Edinburgh Festival / Day 8: Reviews
Monday 22 August 1994
Liz Lochhead directs and performs in a revival of her 1986 version of Moliere's boisterous swing at hypocrisy and piety. Lochhead cannily transposes the action to a fictional 1950s-ish tartan era, rendering the dialogue in bawdy, colloquial, rhyming Lowland Scots, which breathes vitality into the slow 17th-century plot to reveal Tartuffe as one of the godfathers of farce. Lochhead directs with comic vigour, Tony Cownie's tortured Orgon giving Basil Fawlty a Stoneybridge home address.
Gilded Balloon Theatre (venue 38), 233 Cowgate, 031-226-2151. 5pm. To 3 Sept (not 30 Aug)
Two years ago, she won the 'So You Think You're Funny?' talent show. Now the scourge of Musselburgh is back with her first solo show. She's a hard-drinking tyke, a demon little sister. It's impossible not to be charmed by her mix of worldliness ('Anyone here from Musselburgh? I've probably shagged you then') and ingenuousness: 'I can't do grown-up things, like accounts and buying a car.' Her greatest regret is being unable to grow sideburns, but she amply makes up for this inadequacy in the final five minutes when she spectacularly metamorphoses into Elvis.
Assembly Rooms (venue 3), 54 George St (031-226 2428). 10pm. To 3 Sept
People have been mimicking Hollywood villains in their bathroom mirrors since cinema began, but not many become full-blown obsessives like Mark Kilmurry's disturbing creation Charlie Murray. Charlie has felt alienated all his life, has just been jilted and is a very deep admirer of Robert De Niro, to whom he describes his dilemma in a long, dictated letter. Kilmurry is a first-class mimic of De Niro in all his major psychotic roles (Charlie felt betrayed by Rupert Pupkin, needless to say), slow- motion sequences included, and his solo show is an unnerving English twist on King of Comedy.
Assembly Rooms (venue 3), George St (031-226-2428). 4pm. To 27 Aug (not 22 Aug)
THE BIG BOOK FOR GIRLS
The gym-slipped world of schoolgirl 'pashes' and clipped vowels is here re-created with a fiendish dedication to the ridiculous. Iain Ormsby-Knox directs and choreographs with the eye of a demented Busby Berkeley, and the 13-strong cast performs with a commitment that would gratify any 'hice mistress'. The intense merriment and plentiful double entendres throw into relief the stifling class- consciousness and xenophobia of the Thirties, and there is an unexpected and chilling ending. Accomplished, entertaining and as camp as a bottle of coffee-and- chicory essence.
Hill Street Theatre (venue 41), 19 Hill St (031-226 6522). 9pm. To 3 Sept (not 30 Aug)
There is savagery and grace in these vignettes from the castle of the 16th-century lesbian vampire Erzebet Bathory. Yvette Bozsik, whose dance-play Soiree won the Independent Theatre Award in 1993, combines a fabulous sense of colour and design with a shivering feminine sensitivity. Soiree dramatised the living hell of Sartre's Huis Clos. The Countess treads the knife-edge that divides barren isolation from ghoulish desire. Sexy, strange and image-rich.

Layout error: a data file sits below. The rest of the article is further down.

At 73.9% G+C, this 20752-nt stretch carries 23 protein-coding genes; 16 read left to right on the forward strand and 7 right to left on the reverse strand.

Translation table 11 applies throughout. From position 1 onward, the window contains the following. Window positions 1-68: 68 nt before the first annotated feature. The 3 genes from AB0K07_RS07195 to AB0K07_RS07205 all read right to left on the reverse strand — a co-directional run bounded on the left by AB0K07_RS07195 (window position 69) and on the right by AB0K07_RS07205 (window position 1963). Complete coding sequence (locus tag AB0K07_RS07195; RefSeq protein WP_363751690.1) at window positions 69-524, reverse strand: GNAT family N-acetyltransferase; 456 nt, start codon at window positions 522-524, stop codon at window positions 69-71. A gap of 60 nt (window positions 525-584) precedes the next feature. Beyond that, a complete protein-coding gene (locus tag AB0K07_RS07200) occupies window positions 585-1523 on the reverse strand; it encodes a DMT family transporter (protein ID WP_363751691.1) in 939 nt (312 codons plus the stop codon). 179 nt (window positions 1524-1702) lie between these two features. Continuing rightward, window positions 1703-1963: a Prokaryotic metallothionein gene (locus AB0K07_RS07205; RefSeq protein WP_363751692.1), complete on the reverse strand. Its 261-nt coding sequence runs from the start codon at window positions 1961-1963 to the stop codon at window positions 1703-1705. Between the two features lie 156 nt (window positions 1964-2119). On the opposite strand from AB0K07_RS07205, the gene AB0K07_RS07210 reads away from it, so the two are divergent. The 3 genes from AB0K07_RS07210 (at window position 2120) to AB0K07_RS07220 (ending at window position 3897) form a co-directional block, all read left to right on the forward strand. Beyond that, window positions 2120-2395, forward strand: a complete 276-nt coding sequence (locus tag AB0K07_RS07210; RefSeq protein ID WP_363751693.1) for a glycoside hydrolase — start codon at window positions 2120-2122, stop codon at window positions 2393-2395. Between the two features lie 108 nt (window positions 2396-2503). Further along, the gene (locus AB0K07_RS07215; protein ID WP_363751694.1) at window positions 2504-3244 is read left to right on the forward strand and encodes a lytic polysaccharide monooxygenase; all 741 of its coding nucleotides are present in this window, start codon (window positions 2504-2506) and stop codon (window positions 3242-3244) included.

Demarco's (venue 22), St Mary's School, Albany St / York Lane (031- 558 3371). 8.15pm. To Aug 24
Rejects Revenge is alive and happy and living in a little village in England. A delightful spoof of everything English, from Coward to Bulldog Drummond, the play tells of two barn-stormers who fall from their aircraft into the village of Crumble, only to find that the villagers are being incarcerated by the evil lady of the manor. Exuberant physical comedy is boosted by a sharp script, packed with one- liners, contrived punning, and an appearance by Sooty as a deus ex machina. Unflaggingly dynamic, the cast of three play psychotic chefs and architectural grotesques with equal verve. Lightweight, bright and witty.
Bedlam (Venue 49) 2, Forrest Road. (031-225-9893). 4pm. To 3 Sept (not Suns)
Geoffrey Macnab reviews American Hustle, also starring Christian Bale and Bradley Cooper
elephant appealThe first 23 lots in our charity auction have now gone. But there are 22 more still up for grabs
Michelle Nijhuis' daughter insists (s)he is, and she learnt a valuable lesson on gender in books
It takes a platoon of chefs, litres of brandy and rum, and almost 100kg of dried fruit
Arts & Ents blogs
Christmas comes early: Justin Bieber is 'retiring from music'
Justin Bieber is NOT retiring from music
Nymphomaniac, film review: 'Despite the surreal sex scenes this is a serious drama'
Call the Midwife Christmas special: Behind the scenes with Miranda Hart
Justin Bieber's mishaps and controversies
Exclusive: Young people ‘want UK to stay in Europe’: Four in 10 adults aged 18 to 24 are ‘firmly in favour’ of membership, poll shows
Tom Daley ‘is gay because his father died’ says UK evangelist
You can STILL be jailed for being a republican, government confirms, and it remains illegal to even 'imagine' overthrowing the Queen
Kiss and yell: Italian protester charged with sexual assault after kissing riot police officer
Iain Duncan Smith leaves Commons food banks debate early
Fighting back: the woman giving a voice (and 49,999 others) to the victims of sexism - by giving an airing to their horror stories
- 1 America's 'virgin births'? One in 200 mothers 'became pregnant without having sex'
- 2 Sun will 'flip upside down' within weeks, says Nasa
- 3 Christmas comes early: Justin Bieber is 'retiring from music'
- 4 Iain Duncan Smith leaves Commons food banks debate early
- 5 Children evacuated from swimming pool after prosthetic leg mistaken for paedophile
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